A Knowledgeable Louisville Wills And Trusts Lawyer

Planning for the future is crucial, if you do not want the state deciding who inherits your property and money. Everyone can benefit significantly from an estate plan. And important life decisions — such as what will happen if you become incapacitated and who should care for your children — must be properly executed to be legally effective.

At Carrie D. Ritsert, Attorney At Law, in Louisville, Kentucky, attorney Carrie Ritsert can take a close look at your circumstances and help you develop an estate plan that fits your goals and desires for the future.

Our law firm offers free initial consultations and affordable services. Do not delay any longer — call 502-694-5397 to get started.

Our lawyer is a problem solver experienced in estate planning, probate and other legal matters. No matter the complexity or simplicity of your legal needs, our attorney offers accessible and affordable assistance.

Why Establish/Review An Estate Plan?

Estate planning is often simple, straightforward and inexpensive. Even a basic estate plan can provide immense value by preserving your wishes, streamlining probate and/or estate administration and solidifying your legacy for the future.

When life changes, it is equally important to review and update any existing estate plan. It is crucial to update your will and beneficiary designations when your family grows with the addition of a child or step child, when considering divorce and after the death of a loved one. This review process is affordable and does not take long.

What Exactly Is Estate Planning?

Estate planning refers to the process of implementing your wishes and decisions in a legally effective manner. Depending on your circumstance, an estate plan may include:

  • A will: This is the most basic tool for expressing and preserving your wishes regarding your property and minor children.
  • A trust: This tool can be tailored to effectuate specific goals for your property and finances, including real property. Some types of trusts provide significant tax advantages.
  • A power of attorney: This is a critical tool for selecting who can make decisions for you in the event of incapacity.
  • A health care surrogate (living will): Similar to a power of attorney, this important document will designate who can make health care decisions for you in the event of incapacity. It can also set forth your end-of-life wishes.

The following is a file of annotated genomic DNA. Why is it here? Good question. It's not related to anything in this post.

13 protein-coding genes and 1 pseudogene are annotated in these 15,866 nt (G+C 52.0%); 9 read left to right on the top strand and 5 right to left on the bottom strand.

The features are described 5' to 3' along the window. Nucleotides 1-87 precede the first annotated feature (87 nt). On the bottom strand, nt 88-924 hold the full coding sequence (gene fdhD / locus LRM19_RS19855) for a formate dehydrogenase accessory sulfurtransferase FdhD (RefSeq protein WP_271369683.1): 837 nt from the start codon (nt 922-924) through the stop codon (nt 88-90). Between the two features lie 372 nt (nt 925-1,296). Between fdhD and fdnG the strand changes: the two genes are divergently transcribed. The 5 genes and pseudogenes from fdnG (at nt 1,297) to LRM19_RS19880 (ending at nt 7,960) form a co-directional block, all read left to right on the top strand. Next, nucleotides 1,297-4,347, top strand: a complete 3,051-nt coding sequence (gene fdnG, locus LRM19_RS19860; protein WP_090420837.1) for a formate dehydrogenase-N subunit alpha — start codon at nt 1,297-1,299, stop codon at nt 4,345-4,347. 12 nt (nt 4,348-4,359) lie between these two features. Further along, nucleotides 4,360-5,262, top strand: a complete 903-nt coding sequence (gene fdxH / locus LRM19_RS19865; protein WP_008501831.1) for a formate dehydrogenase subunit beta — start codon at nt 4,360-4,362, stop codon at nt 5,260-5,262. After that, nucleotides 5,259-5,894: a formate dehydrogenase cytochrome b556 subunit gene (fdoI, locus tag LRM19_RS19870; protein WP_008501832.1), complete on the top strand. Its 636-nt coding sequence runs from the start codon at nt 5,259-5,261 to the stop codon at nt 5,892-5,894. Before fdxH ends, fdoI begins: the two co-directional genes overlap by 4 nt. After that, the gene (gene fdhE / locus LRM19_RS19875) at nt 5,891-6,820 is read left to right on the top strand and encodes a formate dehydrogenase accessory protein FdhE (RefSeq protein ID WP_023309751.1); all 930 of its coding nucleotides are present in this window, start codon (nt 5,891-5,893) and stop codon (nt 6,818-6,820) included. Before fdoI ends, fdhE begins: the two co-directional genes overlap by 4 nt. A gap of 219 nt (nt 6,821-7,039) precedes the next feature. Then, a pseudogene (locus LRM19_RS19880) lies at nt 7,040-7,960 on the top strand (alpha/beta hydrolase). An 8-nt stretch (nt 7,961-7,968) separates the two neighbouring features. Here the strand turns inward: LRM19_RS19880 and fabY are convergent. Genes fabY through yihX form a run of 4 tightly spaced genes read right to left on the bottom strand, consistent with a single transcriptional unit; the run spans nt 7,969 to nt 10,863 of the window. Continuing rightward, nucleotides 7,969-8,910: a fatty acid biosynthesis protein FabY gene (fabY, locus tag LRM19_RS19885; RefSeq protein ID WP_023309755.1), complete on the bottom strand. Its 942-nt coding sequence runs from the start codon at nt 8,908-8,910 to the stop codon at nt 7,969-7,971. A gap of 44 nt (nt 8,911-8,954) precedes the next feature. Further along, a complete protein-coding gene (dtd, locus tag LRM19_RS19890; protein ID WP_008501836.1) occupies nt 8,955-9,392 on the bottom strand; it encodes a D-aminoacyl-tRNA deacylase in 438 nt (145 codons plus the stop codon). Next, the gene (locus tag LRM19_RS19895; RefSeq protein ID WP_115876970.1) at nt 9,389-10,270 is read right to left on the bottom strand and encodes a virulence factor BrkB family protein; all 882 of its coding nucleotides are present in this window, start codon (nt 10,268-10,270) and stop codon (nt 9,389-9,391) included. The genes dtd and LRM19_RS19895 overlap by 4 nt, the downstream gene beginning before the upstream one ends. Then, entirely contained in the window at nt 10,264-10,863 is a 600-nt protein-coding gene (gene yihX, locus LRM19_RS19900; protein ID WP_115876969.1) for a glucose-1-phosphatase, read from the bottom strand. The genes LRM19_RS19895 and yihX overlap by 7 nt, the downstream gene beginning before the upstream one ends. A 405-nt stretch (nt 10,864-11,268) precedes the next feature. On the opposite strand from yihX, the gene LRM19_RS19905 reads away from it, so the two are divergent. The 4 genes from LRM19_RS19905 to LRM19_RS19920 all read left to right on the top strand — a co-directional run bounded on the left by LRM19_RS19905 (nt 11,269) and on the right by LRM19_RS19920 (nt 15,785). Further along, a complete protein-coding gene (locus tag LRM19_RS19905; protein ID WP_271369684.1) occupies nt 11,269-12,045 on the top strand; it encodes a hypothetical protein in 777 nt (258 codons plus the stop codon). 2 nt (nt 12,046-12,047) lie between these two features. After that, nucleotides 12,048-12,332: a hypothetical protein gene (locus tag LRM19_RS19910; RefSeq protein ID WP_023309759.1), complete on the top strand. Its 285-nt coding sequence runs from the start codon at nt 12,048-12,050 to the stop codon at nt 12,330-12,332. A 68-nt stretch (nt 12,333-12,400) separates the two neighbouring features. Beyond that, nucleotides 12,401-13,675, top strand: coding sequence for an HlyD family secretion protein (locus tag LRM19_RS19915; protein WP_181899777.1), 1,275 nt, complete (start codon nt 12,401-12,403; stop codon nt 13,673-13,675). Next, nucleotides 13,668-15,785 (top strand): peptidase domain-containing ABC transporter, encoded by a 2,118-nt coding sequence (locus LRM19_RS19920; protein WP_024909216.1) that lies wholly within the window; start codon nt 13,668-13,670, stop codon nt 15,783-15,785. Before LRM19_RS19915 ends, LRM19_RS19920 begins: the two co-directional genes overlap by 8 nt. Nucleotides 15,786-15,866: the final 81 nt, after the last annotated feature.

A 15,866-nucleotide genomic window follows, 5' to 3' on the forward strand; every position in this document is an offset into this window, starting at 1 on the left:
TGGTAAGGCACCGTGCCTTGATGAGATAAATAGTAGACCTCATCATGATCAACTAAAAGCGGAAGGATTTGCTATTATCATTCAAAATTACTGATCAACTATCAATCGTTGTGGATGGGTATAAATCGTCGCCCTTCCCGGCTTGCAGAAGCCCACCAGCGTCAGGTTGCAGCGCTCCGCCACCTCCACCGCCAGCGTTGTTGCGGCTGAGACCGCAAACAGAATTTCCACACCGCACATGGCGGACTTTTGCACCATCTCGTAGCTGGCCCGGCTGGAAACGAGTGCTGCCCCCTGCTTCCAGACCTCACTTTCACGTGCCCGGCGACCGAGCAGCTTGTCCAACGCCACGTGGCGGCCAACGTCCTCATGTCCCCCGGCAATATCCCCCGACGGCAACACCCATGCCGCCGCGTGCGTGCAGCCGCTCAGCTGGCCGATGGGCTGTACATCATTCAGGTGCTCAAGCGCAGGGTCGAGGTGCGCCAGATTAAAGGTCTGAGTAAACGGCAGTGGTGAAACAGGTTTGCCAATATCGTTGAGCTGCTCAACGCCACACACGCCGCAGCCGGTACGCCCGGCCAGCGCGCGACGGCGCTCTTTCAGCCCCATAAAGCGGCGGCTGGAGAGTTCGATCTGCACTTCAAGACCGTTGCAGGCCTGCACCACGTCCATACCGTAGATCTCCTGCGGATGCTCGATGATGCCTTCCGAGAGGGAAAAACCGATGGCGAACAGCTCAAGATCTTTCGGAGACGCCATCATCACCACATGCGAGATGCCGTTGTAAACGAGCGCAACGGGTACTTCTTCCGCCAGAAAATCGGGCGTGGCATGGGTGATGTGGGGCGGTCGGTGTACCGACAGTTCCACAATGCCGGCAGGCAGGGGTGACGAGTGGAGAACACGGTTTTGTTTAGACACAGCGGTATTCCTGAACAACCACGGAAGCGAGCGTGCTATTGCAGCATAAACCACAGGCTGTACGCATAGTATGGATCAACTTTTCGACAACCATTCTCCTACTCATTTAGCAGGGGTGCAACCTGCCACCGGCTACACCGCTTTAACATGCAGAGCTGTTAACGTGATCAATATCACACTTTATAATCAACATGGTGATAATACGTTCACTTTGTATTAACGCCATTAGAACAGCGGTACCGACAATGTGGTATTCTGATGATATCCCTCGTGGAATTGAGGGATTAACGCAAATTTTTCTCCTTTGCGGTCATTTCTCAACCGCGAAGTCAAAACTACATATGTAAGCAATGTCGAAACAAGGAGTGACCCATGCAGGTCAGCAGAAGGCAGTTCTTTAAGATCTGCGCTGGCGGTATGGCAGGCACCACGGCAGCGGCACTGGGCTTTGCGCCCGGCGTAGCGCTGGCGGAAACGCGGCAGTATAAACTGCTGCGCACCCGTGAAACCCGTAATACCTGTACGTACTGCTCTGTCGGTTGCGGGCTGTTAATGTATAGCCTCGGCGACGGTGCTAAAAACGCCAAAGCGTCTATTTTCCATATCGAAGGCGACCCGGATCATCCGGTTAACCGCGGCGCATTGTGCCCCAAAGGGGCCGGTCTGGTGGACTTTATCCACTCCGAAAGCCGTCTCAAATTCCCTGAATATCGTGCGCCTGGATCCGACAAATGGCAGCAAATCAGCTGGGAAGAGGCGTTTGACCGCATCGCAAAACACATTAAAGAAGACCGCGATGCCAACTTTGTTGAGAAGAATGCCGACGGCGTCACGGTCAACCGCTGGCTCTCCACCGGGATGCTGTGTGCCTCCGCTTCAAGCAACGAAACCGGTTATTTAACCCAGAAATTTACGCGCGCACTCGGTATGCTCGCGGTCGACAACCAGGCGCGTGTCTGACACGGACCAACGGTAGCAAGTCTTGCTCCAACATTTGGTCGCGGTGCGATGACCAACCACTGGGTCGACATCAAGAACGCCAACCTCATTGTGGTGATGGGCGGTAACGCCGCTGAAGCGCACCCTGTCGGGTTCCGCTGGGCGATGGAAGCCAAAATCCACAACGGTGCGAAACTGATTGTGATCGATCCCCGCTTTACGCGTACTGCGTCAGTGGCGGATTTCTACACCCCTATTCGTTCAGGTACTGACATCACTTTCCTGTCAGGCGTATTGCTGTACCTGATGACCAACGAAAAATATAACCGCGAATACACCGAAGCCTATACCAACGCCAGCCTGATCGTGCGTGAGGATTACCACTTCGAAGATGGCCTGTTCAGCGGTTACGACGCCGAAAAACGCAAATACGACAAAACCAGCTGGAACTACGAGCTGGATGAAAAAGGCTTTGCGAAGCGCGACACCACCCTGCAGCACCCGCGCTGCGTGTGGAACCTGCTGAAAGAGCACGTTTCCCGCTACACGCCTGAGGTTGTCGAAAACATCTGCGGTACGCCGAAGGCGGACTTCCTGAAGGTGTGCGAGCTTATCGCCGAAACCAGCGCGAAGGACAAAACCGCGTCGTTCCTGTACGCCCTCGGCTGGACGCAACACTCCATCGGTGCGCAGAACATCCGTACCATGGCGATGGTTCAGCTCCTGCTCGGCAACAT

Another aspect involves pet planning. If you have a fur baby, you may want to designate who you would like to care for your pet and set aside a budget for such things as grooming, food and potential medical costs.

How Do I Avoid Probate?

You May Have been told that avoiding probate should be a number one priority of your estate plan. Whether it is a top priority of not, there are several things you need to know about the Kentucky probate process. Probate can be avoided if you do it the right way.

Using Living Trusts To Avoid The Kentucky Probate Process

In Kentucky, living trusts can be used to avoid probate for essentially any asset you own. That would include real estate, bank accounts, vehicles, and so on. You need to create a trust document that names someone to serve as successor trustee, the one to take over as trustee after your death. You must also transfer ownership of the trust property to yourself as the trustee. Then the property is controlled by the terms of the trust and will be transferred upon your death to your named trust beneficiaries without the need for the Kentucky probate process.

Joint Ownership Can Avoid Probate

When property is jointly owned with right of survivorship, the surviving owner will become the sole owner automatically when the other owner dies. Each state has its own types of joint ownership, recognized by state law.

Property owned in joint tenancy automatically passes to the surviving owners when one of the joint owners dies, without the need for probate. In Kentucky, each owner, called a joint tenant, must own an equal share. Tenancy by the Entirety is like joint tenancy but is allowed only for married couples in Kentucky. In Kentucky, tenancy by the entirety is allowed for real estate only.

Payable-On-Death Designations For Bank Accounts

Kentucky allows residents to add a "payable-on-death" (POD) designation to bank accounts or certificates of deposit. This type of account allows you to retain control over your funds. Your POD beneficiary has no rights to the money, and you can spend it in any way you like during your lifetime. Then, at your death, the beneficiary can claim any remaining funds from the bank, without probate court proceedings.

Get Peace Of Mind Today

When you choose our firm to guide you through this critical step in life, you can trust us to provide thorough and personalized legal counsel to help relieve your anxieties.

To speak with attorney Carrie Ritsert, please dial toll-free at 800-785-7641 or send an email to set up a free initial consultation. Evening and weekend appointments can be arranged if necessary.